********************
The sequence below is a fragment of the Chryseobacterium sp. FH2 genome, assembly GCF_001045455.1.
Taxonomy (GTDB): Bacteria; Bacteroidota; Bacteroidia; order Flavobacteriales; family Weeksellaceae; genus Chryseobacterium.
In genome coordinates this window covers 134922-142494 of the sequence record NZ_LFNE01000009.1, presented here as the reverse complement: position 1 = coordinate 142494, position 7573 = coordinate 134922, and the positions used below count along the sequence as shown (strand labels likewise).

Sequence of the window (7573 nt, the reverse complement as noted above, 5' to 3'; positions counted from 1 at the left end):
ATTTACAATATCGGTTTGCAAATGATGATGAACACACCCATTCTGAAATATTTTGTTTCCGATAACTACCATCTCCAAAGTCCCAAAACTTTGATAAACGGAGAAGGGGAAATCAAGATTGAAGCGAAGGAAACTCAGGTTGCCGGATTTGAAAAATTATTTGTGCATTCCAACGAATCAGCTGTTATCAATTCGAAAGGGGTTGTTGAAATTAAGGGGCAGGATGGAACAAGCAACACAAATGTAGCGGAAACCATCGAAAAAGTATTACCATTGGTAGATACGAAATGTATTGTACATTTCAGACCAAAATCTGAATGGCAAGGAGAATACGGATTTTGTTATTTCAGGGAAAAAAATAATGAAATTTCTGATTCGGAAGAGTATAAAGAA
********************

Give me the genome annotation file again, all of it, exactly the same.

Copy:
The sequence below is a fragment of the Chryseobacterium sp. FH2 genome, assembly GCF_001045455.1.
Taxonomy (GTDB): Bacteria; Bacteroidota; Bacteroidia; order Flavobacteriales; family Weeksellaceae; genus Chryseobacterium.
In genome coordinates this window covers 134922-142494 of the sequence record NZ_LFNE01000009.1, presented here as the reverse complement: position 1 = coordinate 142494, position 7573 = coordinate 134922, and the positions used below count along the sequence as shown (strand labels likewise).

Sequence of the window (7573 nt, the reverse complement as noted above, 5' to 3'; positions counted from 1 at the left end):
ATTTACAATATCGGTTTGCAAATGATGATGAACACACCCATTCTGAAATATTTTGTTTCCGATAACTACCATCTCCAAAGTCCCAAAACTTTGATAAACGGAGAAGGGGAAATCAAGATTGAAGCGAAGGAAACTCAGGTTGCCGGATTTGAAAAATTATTTGTGCATTCCAACGAATCAGCTGTTATCAATTCGAAAGGGGTTGTTGAAATTAAGGGGCAGGATGGAACAAGCAACACAAATGTAGCGGAAACCATCGAAAAAGTATTACCATTGGTAGATACGAAATGTATTGTACATTTCAGACCAAAATCTGAATGGCAAGGAGAATACGGATTTTGTTATTTCAGGGAAAAAAATAATGAAATTTCTGATTCGGAAGAGTATAAAGAA